Why did Toyota refuse to utilize this critical safety device? Was $1 too much to spend to ensure that innocent drivers wouldn’t be injured or killed by runaway vehicles? Was it simply easier to "blame the driver" and call the problem "driver error" rather than acknowledge this serious safety defect?
Amid reports that Toyota may recall additional Corolla vehicles for a dangerous steering problem and reports that Toyota’s has recalled more than 10 million vehicles because of deadly sudden acceleration problems or braking problems, more and more reports are focused on Toyota’s culture of secrecy and deception. Was Toyota’s focus on profits and market share at the expense of safety?
Both Toyota and NHTSA have come under increased scrutiny after the public learned that Toyota hired NHTSA investigators away from the agency and then used those same investigators to halt NHTSA investigations into Toyota’s sudden acceleration problems. Thankfully, NHTSA now appears to be doing more.
Safety experts had also hoped that Toyota’s "black box" data recorders might shed light on the sudden acceleration and braking problems. However, Toyota has said its own data recorders are not reliable.
What are these black boxes saying that has Toyota withholding this evidence. If these black boxes said that drivers were hitting the gas pedal instead of the brake, you know Toyota would be holding these black boxes up in front of every television camera and microphone in the country. What else is Toyota covering up?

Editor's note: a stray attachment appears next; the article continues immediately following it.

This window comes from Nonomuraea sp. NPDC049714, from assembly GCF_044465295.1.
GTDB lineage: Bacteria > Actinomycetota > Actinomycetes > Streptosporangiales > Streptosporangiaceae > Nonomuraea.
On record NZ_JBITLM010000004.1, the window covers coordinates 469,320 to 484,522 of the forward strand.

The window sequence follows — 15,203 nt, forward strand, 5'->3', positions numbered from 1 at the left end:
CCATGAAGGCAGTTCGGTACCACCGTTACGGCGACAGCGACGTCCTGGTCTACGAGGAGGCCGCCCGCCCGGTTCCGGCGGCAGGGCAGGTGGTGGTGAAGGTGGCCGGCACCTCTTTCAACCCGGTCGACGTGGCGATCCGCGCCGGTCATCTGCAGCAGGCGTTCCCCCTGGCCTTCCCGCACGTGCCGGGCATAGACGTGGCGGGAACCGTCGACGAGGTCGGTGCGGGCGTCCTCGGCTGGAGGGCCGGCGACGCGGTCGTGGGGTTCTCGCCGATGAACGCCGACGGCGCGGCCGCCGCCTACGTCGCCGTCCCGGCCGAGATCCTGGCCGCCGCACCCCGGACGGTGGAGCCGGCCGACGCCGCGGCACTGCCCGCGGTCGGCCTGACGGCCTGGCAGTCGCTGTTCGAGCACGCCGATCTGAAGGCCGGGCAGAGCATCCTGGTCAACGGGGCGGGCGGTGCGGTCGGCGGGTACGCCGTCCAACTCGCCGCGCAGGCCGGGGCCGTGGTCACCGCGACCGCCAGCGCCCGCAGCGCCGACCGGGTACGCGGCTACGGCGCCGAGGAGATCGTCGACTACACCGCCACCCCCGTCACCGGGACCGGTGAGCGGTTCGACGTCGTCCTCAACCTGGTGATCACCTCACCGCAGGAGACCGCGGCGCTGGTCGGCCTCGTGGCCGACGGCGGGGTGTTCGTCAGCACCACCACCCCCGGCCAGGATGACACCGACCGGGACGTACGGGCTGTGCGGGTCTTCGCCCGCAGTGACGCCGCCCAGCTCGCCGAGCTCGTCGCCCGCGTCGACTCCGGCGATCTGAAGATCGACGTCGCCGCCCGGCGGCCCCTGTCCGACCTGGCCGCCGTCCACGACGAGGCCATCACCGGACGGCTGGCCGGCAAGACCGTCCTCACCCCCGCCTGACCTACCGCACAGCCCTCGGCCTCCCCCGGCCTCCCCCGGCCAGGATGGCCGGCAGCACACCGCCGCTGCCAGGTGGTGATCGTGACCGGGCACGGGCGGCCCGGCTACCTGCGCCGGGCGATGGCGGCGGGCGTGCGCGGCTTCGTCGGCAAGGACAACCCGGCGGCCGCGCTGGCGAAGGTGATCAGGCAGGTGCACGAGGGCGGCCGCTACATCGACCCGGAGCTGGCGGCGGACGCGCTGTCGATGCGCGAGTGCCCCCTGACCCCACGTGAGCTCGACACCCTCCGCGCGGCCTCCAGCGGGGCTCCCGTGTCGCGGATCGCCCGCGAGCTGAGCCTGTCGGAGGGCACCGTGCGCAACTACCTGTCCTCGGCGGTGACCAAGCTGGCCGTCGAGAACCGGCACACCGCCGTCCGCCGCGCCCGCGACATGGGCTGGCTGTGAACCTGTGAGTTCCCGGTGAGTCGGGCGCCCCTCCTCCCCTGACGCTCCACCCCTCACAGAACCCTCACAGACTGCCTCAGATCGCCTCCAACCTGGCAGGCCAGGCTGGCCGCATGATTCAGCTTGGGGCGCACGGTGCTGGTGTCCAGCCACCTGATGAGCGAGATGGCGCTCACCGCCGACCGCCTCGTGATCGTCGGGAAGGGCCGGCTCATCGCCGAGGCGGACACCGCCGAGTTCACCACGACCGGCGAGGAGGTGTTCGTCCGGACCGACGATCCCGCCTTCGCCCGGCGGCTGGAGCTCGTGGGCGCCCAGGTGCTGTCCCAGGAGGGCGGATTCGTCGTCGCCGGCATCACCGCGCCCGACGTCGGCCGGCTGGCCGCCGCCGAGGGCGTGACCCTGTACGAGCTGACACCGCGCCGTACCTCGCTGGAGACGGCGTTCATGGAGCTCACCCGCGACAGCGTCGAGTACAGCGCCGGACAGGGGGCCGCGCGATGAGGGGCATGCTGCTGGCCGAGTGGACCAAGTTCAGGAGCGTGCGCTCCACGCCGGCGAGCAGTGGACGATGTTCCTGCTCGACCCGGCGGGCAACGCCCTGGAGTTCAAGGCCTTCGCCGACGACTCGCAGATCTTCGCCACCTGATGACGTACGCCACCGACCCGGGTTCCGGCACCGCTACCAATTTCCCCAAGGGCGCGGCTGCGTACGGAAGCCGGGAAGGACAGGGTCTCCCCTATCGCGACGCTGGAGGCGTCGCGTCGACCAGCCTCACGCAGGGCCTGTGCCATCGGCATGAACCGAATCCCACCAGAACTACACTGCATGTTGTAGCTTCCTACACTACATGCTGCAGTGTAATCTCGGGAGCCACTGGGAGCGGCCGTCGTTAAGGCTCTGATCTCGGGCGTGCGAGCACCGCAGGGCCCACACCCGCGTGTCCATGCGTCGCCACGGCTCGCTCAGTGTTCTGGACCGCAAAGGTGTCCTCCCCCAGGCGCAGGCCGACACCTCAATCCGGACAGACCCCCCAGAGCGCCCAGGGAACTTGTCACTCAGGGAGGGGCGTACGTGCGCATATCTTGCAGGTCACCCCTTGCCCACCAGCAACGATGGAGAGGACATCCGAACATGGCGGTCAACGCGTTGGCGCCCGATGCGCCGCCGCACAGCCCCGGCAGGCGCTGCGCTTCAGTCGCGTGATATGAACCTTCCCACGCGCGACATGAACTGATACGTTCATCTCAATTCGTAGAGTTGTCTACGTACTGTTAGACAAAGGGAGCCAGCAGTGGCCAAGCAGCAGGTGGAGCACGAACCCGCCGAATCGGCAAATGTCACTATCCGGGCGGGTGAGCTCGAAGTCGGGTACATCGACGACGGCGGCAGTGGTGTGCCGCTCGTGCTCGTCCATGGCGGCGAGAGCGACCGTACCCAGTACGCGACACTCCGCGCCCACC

This is just the most recent example of Toyota’s well-documented history of safety-problem cover-ups. As I have documented here for the last several months, Toyota has known about — and ignored — its sudden acceleration problem for more than five years. Instead of acknowledging and repairing this widespread defect, Toyota waited years to acknowledge the defect and instead blamed its own customers.
After dragging its feet and being called "safety deaf" on the sudden acceleration recall, Toyota did it again when Toyota knew of the problems with its Prius brakes long before warning its drivers, customers and innocent motorists. Not only are the multiple Toyota recalls hurting consumers, they are hurting rental car companies as well.
At least four independent safety experts separately concluded that Toyota doesn’t really know what causes its sudden unintended acceleration problem and, therefore, doesn’t really know how to fix it. Toyota has continued to ignore electrical problems and electromagnetic interference as a cause of sudden acceleration. However, safety experts identified electromagnetic interference as a cause several years ago.
How has Toyota gotten away with such egregious conduct for so long? Are there two sets of rules in this country — one set for powerful corporations and one set for regular people like you and me?
Brett Emison is currently a partner at Langdon & Emison, a firm dedicated to helping injured victims across the country from their primary office near Kansas City. Mainly focusing on catastrophic injury and death cases as well as complex mass tort and dangerous drug cases, Mr. Emison often deals with automotive defects, automobile crashes, railroad crossing accidents (train accidents), trucking accidents, dangerous and defective drugs, defective medical devices.